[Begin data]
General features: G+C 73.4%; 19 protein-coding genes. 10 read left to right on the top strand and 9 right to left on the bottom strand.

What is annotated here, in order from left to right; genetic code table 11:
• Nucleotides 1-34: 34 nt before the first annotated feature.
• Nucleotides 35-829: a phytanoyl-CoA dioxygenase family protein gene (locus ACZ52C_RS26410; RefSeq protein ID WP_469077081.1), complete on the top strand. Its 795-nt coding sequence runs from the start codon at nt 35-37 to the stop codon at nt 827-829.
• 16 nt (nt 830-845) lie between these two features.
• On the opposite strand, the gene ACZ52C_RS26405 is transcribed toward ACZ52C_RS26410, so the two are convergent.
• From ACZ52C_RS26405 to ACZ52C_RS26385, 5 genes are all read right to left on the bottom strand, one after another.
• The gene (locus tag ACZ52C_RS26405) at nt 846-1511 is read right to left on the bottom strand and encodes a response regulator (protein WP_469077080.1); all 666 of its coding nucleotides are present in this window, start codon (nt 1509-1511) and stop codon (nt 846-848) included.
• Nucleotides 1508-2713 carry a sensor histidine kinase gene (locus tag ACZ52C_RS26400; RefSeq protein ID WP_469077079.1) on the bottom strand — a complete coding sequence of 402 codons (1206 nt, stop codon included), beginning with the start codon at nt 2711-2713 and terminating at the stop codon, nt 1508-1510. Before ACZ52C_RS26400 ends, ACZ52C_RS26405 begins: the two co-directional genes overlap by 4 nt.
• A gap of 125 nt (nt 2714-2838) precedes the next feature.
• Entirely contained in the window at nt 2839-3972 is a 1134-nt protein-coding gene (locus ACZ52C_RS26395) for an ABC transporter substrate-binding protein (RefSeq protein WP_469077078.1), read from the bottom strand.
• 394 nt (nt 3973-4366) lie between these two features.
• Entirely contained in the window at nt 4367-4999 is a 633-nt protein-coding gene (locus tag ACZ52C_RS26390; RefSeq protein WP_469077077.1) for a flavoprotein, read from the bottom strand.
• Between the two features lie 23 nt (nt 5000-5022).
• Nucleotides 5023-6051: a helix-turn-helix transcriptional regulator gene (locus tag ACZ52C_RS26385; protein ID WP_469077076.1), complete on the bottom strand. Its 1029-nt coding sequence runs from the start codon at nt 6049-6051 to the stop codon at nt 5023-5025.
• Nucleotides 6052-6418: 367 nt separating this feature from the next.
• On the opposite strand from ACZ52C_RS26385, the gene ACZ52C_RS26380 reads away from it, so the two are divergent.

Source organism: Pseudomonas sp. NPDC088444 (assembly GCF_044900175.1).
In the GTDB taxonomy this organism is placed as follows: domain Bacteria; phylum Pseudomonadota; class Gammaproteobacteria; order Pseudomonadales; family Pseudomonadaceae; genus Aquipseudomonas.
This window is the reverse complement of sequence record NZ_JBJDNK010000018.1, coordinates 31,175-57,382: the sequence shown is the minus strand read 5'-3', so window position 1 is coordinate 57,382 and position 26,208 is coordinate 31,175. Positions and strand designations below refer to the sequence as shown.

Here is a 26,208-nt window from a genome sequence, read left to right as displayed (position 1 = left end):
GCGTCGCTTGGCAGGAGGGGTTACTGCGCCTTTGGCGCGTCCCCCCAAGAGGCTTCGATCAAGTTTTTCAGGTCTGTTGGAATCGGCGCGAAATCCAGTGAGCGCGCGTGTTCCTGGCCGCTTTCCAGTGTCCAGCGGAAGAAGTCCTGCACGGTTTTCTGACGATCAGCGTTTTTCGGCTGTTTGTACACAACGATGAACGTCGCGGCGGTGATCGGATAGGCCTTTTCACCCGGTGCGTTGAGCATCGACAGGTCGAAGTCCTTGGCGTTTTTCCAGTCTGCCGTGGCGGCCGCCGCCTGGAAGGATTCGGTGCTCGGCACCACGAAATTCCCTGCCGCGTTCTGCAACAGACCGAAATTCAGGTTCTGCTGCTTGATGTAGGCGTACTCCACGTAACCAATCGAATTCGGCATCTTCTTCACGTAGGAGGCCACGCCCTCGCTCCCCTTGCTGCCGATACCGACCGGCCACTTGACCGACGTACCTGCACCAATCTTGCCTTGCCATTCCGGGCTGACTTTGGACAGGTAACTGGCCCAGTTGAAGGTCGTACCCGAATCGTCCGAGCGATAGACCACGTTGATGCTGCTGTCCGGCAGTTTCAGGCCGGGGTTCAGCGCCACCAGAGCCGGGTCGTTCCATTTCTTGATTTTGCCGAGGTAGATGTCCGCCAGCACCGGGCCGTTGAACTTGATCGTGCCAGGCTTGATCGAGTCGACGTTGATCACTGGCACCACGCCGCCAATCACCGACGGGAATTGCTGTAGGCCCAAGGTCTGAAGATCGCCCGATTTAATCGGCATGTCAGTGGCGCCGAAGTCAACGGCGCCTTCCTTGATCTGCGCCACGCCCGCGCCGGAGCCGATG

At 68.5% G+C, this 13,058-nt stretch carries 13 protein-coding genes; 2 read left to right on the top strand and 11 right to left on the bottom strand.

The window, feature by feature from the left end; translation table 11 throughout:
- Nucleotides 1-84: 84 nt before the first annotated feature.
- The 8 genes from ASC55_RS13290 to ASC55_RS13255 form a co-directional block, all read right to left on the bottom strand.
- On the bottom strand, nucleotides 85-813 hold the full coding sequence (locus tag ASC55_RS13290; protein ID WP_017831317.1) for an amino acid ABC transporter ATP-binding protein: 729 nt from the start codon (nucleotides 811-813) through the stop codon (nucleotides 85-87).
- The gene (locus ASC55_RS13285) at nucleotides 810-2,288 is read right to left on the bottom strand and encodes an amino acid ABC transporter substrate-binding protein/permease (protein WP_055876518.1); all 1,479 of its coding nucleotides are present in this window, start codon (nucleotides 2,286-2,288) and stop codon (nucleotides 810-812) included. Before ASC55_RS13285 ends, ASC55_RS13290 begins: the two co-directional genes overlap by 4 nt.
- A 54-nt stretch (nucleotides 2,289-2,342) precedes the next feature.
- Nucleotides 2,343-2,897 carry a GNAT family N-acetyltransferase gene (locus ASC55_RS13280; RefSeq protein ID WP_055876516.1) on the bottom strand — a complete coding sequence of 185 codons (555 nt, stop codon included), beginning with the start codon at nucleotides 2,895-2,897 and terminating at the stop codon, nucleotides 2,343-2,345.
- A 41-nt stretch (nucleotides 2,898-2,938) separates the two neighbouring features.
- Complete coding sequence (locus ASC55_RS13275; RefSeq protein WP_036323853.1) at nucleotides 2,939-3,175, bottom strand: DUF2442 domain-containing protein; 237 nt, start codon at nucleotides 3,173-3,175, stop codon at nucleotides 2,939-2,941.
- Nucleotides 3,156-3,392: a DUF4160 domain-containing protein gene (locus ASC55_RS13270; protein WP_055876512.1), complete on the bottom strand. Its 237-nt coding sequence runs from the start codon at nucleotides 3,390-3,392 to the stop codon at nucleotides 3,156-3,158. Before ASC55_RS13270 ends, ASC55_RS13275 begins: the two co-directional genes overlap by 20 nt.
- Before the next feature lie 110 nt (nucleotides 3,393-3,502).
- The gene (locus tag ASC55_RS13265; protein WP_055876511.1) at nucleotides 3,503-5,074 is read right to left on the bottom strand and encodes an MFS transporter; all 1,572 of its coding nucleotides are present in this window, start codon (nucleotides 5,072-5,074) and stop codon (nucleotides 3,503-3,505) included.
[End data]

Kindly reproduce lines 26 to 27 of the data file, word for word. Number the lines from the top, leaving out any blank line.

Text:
- The 8 genes from ASC55_RS13290 to ASC55_RS13255 form a co-directional block, all read right to left on the bottom strand.
- On the bottom strand, nucleotides 85-813 hold the full coding sequence (locus tag ASC55_RS13290; protein ID WP_017831317.1) for an amino acid ABC transporter ATP-binding protein: 729 nt from the start codon (nucleotides 811-813) through the stop codon (nucleotides 85-87).